Liaoning(redirected from Feng-t'ien)
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Liaoning (lyouˈnĭngˈ), province (2010 pop. 43,746,323), c.58,400 sq mi (151,295 sq km), NE China, on the Bohai and Korea Bay. The capital is Shenyang (Mukden). A part of Manchuria, it encompasses the Liaodong peninsula and the plain of the Liao River. The Liao River is navigable in its lower reaches, and an extensive rail net, including sections of the South Manchuria RR, connects the interior with the ports along the coast. Rainfall is adequate, but long, severe winters permit only one harvest annually. Soybeans are the major crop, and millet, sorghum, wheat, rice, sweet potatoes, beans, cotton, tobacco, fruit, and oakleaf silk (pongee silk) are also produced. Along the coast, salt production and fishing are important.
Liaoning is China's largest producer of heavy industrial products, and it supplies one fifth of China's electrical power. It is a major coal-producing area and contains a large percentage of China's iron ore reserves; there are large deposits of oil and magnesite and smaller ones of copper, lead, zinc, and molybdenum. Shenyang is the center of a vast heavy-industrial complex (metallurgy, machinery, chemicals, petroleum, and coal) that also embraces Anshan, a major city for iron and steel; Fushun, a coal and a shale oil producing center; and Dalian, the chief commercial port of Manchuria. Important manufactures include locomotives, tractors, and a wide range of heavy equipment. Liaoning is also a leading producer of machine-made paper, and it has numerous brick and tile factories that utilize waste ash and slag. Textiles and foodstuffs are also produced. In the late 20th cent. the huge state industries became increasingly uneconomical, and the province was the scene of labor unrest as workers went unpaid or were laid off and factories closed. The Supung Dam on the Yalu River, built by the Japanese, supplies power to Liaoning and North Korea.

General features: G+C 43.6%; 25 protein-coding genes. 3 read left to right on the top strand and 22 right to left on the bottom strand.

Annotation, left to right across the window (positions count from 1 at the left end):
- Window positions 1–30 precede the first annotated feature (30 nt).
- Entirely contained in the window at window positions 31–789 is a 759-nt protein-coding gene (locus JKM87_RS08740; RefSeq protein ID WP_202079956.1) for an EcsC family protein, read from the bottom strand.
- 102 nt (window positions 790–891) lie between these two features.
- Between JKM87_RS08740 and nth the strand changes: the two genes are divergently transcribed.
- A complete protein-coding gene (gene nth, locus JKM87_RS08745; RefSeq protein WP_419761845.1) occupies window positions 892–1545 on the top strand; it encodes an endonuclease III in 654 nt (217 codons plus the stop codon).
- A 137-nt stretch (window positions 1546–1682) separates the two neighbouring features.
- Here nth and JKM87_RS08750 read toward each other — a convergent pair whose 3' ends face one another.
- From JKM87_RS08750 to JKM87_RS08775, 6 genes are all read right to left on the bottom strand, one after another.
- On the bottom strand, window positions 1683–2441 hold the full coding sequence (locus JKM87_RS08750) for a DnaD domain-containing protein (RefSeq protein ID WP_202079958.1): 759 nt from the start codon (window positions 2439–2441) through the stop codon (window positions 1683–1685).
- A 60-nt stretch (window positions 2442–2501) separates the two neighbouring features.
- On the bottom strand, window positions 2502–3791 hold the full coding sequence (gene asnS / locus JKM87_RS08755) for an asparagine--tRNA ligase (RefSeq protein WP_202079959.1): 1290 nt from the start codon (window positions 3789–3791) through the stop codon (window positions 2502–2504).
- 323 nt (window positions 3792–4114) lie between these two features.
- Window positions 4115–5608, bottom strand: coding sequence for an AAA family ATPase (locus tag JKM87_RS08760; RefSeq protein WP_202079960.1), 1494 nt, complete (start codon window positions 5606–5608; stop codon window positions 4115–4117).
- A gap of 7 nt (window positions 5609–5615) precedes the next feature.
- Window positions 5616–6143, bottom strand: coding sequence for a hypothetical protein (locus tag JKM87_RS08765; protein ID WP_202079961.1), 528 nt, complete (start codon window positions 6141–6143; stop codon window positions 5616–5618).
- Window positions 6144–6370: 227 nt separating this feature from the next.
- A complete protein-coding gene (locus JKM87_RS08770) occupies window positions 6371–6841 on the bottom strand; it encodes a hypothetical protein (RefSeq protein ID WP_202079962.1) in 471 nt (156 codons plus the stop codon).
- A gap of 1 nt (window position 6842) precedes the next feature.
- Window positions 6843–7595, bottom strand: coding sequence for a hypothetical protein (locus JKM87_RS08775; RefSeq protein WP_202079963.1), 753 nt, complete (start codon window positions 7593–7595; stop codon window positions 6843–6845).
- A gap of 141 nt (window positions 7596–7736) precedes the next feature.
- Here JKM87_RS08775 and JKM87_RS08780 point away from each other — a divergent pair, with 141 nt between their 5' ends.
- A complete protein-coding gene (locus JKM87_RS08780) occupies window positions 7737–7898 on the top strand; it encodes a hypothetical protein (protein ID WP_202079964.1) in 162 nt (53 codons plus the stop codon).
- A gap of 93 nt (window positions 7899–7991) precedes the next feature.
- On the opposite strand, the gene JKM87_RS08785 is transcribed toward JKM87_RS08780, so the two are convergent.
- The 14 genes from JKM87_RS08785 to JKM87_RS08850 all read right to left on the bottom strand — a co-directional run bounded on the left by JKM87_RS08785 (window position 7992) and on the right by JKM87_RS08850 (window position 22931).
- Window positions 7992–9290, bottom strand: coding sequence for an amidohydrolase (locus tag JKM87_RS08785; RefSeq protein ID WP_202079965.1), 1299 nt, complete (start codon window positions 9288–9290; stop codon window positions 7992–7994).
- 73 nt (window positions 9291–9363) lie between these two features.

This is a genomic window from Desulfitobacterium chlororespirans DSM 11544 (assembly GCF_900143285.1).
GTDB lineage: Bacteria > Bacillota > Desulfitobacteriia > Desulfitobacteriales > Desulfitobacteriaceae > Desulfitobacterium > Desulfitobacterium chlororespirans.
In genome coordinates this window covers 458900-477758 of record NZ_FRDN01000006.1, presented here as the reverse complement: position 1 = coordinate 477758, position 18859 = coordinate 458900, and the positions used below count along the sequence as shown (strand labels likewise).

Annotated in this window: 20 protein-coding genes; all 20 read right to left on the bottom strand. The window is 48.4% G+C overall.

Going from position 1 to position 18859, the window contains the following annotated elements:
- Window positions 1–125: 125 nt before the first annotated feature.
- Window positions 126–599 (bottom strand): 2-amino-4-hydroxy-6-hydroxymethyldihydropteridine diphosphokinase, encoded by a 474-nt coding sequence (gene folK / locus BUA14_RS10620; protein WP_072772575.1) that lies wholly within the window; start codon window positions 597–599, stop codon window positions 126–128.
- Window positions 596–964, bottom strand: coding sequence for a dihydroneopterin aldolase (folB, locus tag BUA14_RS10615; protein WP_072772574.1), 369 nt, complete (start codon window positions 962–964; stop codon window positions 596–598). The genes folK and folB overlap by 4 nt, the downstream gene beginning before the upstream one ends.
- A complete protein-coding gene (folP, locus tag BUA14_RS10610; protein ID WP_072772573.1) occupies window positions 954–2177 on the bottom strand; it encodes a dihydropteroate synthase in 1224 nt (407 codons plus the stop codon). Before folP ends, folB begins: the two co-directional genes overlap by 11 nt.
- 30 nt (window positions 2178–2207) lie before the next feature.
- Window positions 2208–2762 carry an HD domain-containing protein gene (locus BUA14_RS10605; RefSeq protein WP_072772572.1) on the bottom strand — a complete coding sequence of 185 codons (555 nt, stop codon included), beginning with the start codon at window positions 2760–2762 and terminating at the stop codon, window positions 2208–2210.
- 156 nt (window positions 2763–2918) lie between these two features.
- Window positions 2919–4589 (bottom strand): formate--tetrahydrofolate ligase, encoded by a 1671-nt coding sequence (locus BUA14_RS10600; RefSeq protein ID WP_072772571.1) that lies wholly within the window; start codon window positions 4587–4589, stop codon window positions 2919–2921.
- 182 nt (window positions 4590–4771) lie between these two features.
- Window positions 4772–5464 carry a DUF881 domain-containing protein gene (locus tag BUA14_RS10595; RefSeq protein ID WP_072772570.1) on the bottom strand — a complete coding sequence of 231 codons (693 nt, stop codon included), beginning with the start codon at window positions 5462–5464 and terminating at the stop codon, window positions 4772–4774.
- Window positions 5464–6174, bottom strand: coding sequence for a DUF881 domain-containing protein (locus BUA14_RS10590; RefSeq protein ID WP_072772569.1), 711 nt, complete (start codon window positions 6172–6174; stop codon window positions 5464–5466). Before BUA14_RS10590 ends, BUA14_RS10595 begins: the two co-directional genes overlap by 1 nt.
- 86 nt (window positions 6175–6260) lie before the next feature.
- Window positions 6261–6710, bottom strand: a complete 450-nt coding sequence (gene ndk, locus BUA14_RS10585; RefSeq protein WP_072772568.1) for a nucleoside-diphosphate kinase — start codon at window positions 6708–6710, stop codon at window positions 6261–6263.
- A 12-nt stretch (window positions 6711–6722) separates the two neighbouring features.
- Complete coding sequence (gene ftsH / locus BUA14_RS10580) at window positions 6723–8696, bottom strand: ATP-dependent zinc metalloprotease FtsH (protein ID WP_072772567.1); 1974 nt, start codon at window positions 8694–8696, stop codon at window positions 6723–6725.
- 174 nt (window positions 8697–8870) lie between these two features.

Liaoning's fine harbors were long coveted by Russia and Japan for their strategic positions. Japan acquired (1895) the Liaodong peninsula after the first Sino-Japanese War, but was forced by Russia, Germany, and France to return it to China that same year. In 1898, Russia received the southern portion of the Liaodong peninsula as a 25-year leasehold. After the Russo-Japanese War (1904–5), Japan took this territory (which it called Kwantung). The growth of railroads after 1900 spurred the development of the province; the Japanese concentrated heavy industry there, especially after 1931. After World War II, an area approximately the same as Kwantung was made the Port Arthur Naval Base District, under joint Soviet and Chinese operation. The district, which is now the city of Dalian and includes the port of Lüshun (Port Arthur), has been under sole Chinese administration since 1955. The eastern part of what was Rehe prov. became part of Liaoning in 1956, and in 1970 more than 30,000 sq mi (77,700 sq km) of territory from the Inner Mongolian Autonomous Region were added to Liaoning in the west. This territory was returned to Inner Mongolia in 1979.
a province in Northeast China, on the border with the Korean Democratic People’s Republic. On the south it is bounded by the Yellow Sea. Area, 230,000 sq km. Population, 29.5 million (1972), mainly Chinese. The administrative center is Shenyang.
Natural features. The province encompasses the southern part of the Sungliao Plain, the western spurs of the Manchurian-Korean Mountains, including the mountains of Liaotung Peninsula, and the eastern spurs of the Jehol mountains. It has a monsoon climate; summers are hot and humid, and winters are cold but with little snowfall. The annual precipitation ranges from 500 mm in the north to 1,000 mm in the southeast, with the maximum falling in summer. The largest river is the Liao; part of the province belongs to the Yalu basin. The rivers have a monsoon regime with summer floods. The mountains are covered with broad-leaved and coniferous forests, and the plains with steppes and meadows.